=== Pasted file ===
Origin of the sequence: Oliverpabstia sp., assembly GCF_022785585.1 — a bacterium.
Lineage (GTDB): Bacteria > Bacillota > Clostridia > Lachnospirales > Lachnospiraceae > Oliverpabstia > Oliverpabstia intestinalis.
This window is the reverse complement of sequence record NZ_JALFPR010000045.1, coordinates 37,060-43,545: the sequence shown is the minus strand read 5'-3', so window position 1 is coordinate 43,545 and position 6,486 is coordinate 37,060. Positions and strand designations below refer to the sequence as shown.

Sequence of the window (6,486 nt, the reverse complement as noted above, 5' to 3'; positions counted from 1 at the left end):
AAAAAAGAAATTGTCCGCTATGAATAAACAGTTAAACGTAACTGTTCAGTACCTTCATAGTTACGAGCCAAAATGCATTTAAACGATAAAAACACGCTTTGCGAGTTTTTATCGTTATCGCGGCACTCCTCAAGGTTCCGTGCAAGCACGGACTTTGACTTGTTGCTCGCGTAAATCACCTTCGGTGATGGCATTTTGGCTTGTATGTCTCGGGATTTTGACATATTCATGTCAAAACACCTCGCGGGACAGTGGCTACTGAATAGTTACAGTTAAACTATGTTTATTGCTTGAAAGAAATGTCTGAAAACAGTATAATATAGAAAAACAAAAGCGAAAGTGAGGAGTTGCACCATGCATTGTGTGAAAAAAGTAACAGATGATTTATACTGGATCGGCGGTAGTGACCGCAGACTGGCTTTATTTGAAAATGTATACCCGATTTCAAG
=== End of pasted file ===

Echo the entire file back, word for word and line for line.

Origin of the sequence: Oliverpabstia sp., assembly GCF_022785585.1 — a bacterium.
Lineage (GTDB): Bacteria > Bacillota > Clostridia > Lachnospirales > Lachnospiraceae > Oliverpabstia > Oliverpabstia intestinalis.
This window is the reverse complement of sequence record NZ_JALFPR010000045.1, coordinates 37,060-43,545: the sequence shown is the minus strand read 5'-3', so window position 1 is coordinate 43,545 and position 6,486 is coordinate 37,060. Positions and strand designations below refer to the sequence as shown.

Sequence of the window (6,486 nt, the reverse complement as noted above, 5' to 3'; positions counted from 1 at the left end):
AAAAAAGAAATTGTCCGCTATGAATAAACAGTTAAACGTAACTGTTCAGTACCTTCATAGTTACGAGCCAAAATGCATTTAAACGATAAAAACACGCTTTGCGAGTTTTTATCGTTATCGCGGCACTCCTCAAGGTTCCGTGCAAGCACGGACTTTGACTTGTTGCTCGCGTAAATCACCTTCGGTGATGGCATTTTGGCTTGTATGTCTCGGGATTTTGACATATTCATGTCAAAACACCTCGCGGGACAGTGGCTACTGAATAGTTACAGTTAAACTATGTTTATTGCTTGAAAGAAATGTCTGAAAACAGTATAATATAGAAAAACAAAAGCGAAAGTGAGGAGTTGCACCATGCATTGTGTGAAAAAAGTAACAGATGATTTATACTGGATCGGCGGTAGTGACCGCAGACTGGCTTTATTTGAAAATGTATACCCGATTTCAAG